Phlox Laura

Garden Phlox
$15.95 ea.
Order more to save! 3+ for $15.50 ea.
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Ships Spring 2023 to
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Delightful Fragrant Bouquets
The charming dense flowers of Phlox Laura are deep lavender purple with a white eye. Hardy, easy to grow, and quite mildew resistant. Many gardeners' favorite Phlox. Huge trusses reaching 1' are produced all summer long. Fragrant blossoms make a wonderful bouquet. When most plants are on their summer siesta, Garden Phlox provide a much needed shot of color. Large blossoms in a range of colors, Garden Phlox are known as the backbone of the perennial border.

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Code PHLA
Patent
Plant Type Perennials
Species paniculata
Height Medium 3'
Spacing Plant 24" apart
Bloom Time Late Summer to Early Fall
Sun / Shade Full Sun
Zones
4-8
Soil Type Normal, Clay, Sandy
Water Needs Medium
Sold In Plantable Pots

Special Features

  • Attracts Butterflies
  • Good for Cut Flowers
  • Fragrant
  • Attracts Hummingbirds
  • Long-Blooming

Planting Sites

Phlox General Information

Phlox paniculata provide unsurpassed flowering in summer, clear crisp colors and fragrant flowers in profusion. Good cut flower, a choice selection for the colder zones. We specifically carry disease-resistant Phlox varieties. Idaho has restricted all potted plant material from being shipped into Idaho at this time.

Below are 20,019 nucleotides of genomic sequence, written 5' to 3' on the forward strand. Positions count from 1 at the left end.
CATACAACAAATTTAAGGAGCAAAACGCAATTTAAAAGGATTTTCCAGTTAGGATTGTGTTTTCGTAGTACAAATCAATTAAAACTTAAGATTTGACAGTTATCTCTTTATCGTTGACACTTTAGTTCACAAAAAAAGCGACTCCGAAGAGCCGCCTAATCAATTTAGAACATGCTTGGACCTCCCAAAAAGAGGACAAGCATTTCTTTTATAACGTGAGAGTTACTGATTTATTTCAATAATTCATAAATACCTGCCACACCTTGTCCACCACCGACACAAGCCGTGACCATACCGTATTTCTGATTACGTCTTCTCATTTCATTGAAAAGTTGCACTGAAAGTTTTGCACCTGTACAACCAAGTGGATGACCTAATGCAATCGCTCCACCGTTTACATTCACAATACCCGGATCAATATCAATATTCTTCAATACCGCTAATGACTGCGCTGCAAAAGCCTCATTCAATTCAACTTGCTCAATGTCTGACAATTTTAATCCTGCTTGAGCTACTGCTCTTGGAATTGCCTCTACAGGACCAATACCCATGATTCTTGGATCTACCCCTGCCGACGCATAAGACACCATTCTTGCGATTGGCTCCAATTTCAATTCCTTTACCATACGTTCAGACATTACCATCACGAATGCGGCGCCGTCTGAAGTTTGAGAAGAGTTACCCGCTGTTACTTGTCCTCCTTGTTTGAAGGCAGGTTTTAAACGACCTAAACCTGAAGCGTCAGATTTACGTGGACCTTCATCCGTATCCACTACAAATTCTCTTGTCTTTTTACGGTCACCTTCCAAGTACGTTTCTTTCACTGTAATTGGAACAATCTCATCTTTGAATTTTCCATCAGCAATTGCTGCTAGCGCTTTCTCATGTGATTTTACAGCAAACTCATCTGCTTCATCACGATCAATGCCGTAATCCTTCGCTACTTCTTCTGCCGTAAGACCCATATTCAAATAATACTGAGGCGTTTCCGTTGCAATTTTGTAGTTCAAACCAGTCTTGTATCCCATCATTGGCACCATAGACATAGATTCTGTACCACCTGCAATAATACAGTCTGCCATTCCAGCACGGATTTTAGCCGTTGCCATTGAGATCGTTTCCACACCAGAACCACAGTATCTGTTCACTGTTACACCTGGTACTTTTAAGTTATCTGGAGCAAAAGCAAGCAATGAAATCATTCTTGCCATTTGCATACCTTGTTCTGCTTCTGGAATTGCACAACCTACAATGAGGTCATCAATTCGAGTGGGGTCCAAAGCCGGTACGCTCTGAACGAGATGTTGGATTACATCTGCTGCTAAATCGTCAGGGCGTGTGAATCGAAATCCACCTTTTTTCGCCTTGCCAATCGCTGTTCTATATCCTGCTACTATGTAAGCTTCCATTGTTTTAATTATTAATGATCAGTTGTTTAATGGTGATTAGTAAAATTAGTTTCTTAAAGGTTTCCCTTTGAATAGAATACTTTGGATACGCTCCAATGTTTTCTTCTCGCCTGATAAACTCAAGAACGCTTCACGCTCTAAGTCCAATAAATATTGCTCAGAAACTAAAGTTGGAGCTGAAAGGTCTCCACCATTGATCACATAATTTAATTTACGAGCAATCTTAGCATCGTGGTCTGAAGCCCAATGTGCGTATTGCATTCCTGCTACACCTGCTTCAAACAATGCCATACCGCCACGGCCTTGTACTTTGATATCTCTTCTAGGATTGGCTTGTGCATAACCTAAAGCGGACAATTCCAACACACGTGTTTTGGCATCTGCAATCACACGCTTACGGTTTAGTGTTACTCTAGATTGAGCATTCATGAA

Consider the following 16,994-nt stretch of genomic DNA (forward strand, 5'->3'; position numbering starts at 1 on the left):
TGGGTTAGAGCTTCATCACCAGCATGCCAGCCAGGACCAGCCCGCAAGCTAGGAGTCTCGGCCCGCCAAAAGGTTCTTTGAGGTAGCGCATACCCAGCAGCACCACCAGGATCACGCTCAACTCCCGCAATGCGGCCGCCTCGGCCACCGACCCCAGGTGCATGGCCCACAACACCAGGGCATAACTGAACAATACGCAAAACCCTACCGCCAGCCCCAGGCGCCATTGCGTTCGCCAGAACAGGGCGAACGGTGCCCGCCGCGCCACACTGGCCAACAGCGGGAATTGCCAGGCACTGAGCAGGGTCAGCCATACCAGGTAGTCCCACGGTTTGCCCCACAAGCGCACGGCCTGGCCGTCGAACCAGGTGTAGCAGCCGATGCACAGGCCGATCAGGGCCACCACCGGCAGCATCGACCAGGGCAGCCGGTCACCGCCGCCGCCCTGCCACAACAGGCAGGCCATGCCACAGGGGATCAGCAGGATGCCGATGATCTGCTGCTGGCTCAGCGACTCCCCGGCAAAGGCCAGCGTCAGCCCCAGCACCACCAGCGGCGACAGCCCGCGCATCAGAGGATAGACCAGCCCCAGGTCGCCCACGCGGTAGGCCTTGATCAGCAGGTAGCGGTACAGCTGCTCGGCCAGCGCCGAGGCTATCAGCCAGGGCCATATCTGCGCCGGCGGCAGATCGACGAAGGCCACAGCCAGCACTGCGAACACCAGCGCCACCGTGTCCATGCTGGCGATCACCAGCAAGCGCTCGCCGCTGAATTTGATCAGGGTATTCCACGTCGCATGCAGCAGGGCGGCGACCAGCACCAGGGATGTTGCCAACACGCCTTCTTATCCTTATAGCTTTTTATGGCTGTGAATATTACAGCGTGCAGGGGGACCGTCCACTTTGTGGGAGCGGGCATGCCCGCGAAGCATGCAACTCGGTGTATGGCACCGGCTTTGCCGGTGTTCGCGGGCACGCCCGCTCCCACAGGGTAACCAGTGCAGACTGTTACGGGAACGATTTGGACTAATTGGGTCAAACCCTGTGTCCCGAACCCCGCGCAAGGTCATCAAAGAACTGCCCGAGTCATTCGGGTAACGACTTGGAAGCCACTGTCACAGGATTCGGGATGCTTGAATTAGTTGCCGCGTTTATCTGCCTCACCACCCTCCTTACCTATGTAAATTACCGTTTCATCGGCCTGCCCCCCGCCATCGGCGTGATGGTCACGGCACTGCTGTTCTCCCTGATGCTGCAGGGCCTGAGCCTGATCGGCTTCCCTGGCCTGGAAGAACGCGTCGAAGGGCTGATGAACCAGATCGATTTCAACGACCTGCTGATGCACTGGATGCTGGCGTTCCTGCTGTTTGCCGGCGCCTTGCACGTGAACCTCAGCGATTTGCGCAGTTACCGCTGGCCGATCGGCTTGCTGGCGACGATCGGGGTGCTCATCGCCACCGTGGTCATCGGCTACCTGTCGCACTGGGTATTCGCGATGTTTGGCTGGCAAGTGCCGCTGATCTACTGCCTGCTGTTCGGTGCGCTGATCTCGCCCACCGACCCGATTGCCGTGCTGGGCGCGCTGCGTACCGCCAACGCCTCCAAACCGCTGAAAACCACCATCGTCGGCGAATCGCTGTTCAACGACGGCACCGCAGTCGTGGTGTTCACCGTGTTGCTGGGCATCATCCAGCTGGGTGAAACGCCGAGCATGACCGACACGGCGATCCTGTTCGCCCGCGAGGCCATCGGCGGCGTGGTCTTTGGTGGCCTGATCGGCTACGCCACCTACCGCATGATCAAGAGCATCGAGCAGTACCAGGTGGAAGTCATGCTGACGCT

Phlox Plant Care

Prefers moist, humus-rich soil. Phlox can be divided every 3-5 years in spring or fall. In spring, just as new growth appears, dig up the plant and divide clump with a sharp knife or spade into at least 2 or 3 shoots and a portion of the root system. Plants divided in fall should be mulched with a 4-6 layer of straw or pine needles to prevent heaving. Remove mulch in early spring. Cut back by 1/2 in late spring/early summer to encourage more compact plants. Shear off spent blooms just above foliage. To help avoid the possibility of mildew; provide plants with good air circulation (in spring, snip out all but 4-6 stems in a mature clump), avoid drought-like conditions, site plants where they will get sufficient light of six hours or more each day. Should a spray program become necessary, products exist on the market for prevention and control. Removing mature blooms will prevent seeding, if not desired. Clean up spent foliage in spring.